Army to review problems plaguing senior officers

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Secretary of the Army Eric Fanning delivers opening remarks during this year's (POM) meeting. U.S. Army Program Objective Memorandum (POM) meeting - Program Analysis and evaluation (PA&E) - Joint Base Myer-Henderson Hall, Va., December 15, 2016.  John G. Martinez/U.S. Army Photo
Secretary of the Army Eric Fanning delivers opening remarks during this year's (POM) meeting. U.S. Army Program Objective Memorandum (POM) meeting - Program Analysis and evaluation (PA&E) - Joint Base Myer-Henderson Hall, Va., December 15, 2016. John G. Martinez/U.S. Army Photo

Army to review problems plaguing senior officers

by: Tom Vanden Brook | .
USA Today | .
published: December 19, 2016

WASHINGTON (Tribune News Service) — The Army has named a three-star officer to review its burgeoning problem of sexual misconduct among senior officers and the shocking suicide this summer of a general, Army Secretary Eric Fanning told USA Today.

The Army also instituted a new procedure that prompts the review of the security clearances of top brass to be triggered by investigations of misconduct, Fanning said Friday. The new approach to clearances, which grant troops and civilians access to national security secrets, stems from a USA Today report on a senior officer fired from his job last spring but allowed to retain his clearance for several months.

Lt. Gen. Edward Carbon will examine the recent spate of top officers felled by misdeeds, and, one, Maj. Gen. John Rossi, who killed himself, Fanning said.

“This has hit the general officer corps pretty hard,” Fanning said of the suicide.

Fanning stressed that the overall number complaints lodged against the Army’s top officers and senior civilians has remained relatively low, and dipped in the most recent reporting period, fiscal year 2016, which ended on Sept. 30. The vast majority of that group of about 560 senior officials perform their duties honorably, he said.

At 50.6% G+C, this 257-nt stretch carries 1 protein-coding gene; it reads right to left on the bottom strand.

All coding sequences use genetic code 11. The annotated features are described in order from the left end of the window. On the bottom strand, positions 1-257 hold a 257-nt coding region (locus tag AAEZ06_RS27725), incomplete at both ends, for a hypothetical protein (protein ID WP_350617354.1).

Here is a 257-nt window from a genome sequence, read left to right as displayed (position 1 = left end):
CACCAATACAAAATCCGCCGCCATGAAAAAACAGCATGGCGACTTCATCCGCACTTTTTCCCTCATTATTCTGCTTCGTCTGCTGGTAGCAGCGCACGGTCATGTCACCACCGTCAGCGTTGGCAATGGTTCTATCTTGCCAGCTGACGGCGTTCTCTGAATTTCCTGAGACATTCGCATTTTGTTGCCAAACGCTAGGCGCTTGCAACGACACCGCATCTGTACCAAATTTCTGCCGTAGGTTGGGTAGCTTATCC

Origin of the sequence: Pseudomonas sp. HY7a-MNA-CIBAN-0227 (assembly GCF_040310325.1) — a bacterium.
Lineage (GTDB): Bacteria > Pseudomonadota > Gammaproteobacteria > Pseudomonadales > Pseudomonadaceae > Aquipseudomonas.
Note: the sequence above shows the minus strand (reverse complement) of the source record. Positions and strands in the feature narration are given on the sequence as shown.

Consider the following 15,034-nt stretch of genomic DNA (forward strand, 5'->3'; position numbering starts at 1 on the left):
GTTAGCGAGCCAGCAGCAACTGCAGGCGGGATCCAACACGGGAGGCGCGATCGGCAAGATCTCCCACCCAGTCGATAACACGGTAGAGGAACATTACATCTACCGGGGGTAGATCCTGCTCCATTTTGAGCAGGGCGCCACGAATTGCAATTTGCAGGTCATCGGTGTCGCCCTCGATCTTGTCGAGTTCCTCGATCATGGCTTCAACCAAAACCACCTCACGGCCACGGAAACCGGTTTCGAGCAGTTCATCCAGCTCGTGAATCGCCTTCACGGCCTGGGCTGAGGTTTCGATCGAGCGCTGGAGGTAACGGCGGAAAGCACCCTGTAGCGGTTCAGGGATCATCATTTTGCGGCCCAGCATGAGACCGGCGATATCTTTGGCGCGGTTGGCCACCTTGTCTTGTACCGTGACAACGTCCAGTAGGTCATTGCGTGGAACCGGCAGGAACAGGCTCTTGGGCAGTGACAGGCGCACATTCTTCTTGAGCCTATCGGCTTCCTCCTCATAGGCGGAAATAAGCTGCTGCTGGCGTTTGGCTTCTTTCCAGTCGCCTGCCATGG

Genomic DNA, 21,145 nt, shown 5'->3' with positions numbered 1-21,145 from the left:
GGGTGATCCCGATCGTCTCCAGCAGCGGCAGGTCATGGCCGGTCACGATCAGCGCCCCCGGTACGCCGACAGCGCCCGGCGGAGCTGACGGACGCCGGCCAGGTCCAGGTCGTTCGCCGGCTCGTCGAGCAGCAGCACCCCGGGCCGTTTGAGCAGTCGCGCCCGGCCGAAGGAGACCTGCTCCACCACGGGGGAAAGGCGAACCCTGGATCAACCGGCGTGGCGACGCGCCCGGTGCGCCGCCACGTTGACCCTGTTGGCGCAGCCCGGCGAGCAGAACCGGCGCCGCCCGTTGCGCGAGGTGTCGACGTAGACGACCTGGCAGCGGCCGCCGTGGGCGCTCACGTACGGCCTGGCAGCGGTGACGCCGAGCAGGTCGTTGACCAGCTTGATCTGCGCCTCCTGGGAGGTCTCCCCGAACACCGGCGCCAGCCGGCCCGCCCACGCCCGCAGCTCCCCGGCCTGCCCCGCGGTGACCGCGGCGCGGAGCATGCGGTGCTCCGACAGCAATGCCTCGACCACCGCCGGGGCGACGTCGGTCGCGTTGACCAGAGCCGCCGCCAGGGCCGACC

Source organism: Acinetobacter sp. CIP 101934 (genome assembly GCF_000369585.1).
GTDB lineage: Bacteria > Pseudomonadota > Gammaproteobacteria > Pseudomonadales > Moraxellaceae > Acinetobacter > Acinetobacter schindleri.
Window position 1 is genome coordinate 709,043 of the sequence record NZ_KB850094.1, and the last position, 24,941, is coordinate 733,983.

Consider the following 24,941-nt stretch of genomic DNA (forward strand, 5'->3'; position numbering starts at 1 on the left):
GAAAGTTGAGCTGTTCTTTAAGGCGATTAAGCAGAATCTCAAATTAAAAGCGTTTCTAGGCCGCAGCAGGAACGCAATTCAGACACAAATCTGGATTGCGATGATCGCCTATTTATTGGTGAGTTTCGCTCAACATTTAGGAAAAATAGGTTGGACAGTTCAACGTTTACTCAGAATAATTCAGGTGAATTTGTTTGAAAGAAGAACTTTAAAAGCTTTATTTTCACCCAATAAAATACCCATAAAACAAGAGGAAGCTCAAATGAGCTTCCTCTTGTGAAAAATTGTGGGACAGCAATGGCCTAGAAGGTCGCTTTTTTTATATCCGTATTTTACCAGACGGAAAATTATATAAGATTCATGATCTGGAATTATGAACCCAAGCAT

Data do, however, show what Fanning referred to as “an uptick” in extramarital affairs and other misbehavior. An internal Army report found that “most concerning is that seven allegations of sexual misconduct, inappropriate relationships and sexual harassment were substantiated in FY16. This constituted a significant increase from the two allegations involving sexual misconduct that were substantiated in FY15. These types of cases have a significant negative impact on the Army and its image.”

The Army has been rocked several high-profile cases of top officers felled by extramarital affairs, carousing and suicide. Among the findings of investigators: Maj. Gen. David Haight, the “swinging general,” had an 11-year affair and led a “swinger lifestyle”; Maj. Gen. Ron Lewis, who had been the three-star adviser to Defense Secretary Ash Carter, frequented strip clubs, got drunk in public and had improper interactions with women; Rossi took his own life in July, just days before he was to be become a three-star general.

Fanning speculated that the multiple combat tours over the last 15 years of soldiers like Haight, and their long absences from their families, may have contributed to their misconduct.

“We want to have a better understanding of the impact that has on our senior officers, and look for ways that we can mitigate any causes or linkages that we see,” Fanning said.

The problem does not appear to be widespread, he said, but continual combat stress may be a common thread for those who violate military rules and laws.

“I don’t think there’s a problem because I don’t think the numbers bear that out,” Fanning said. “But if you look at that small subset of the general officer larger population, we want to understand why. My guess is there’s something systemic in there. We want to get at it and be preemptive about it.”

One immediate action is the automatic review of security clearance status for top officials under investigation. Lt. Gen. Gary Cheek, the director of the Army staff, has been directed to remove the loophole that allowed Haight to retain his clearance for several months after he had been fired from a top post with U.S. European Command.

“We’ve got him fixing that,” Fanning said of Cheek.

Security clearances are required for top officers and senior officials to review secret information. They can retain the clearances after retirement and have value because they are often required for jobs in the defense industry.

© 2016 USA Today. Distributed by Tribune Content Agency, LLC.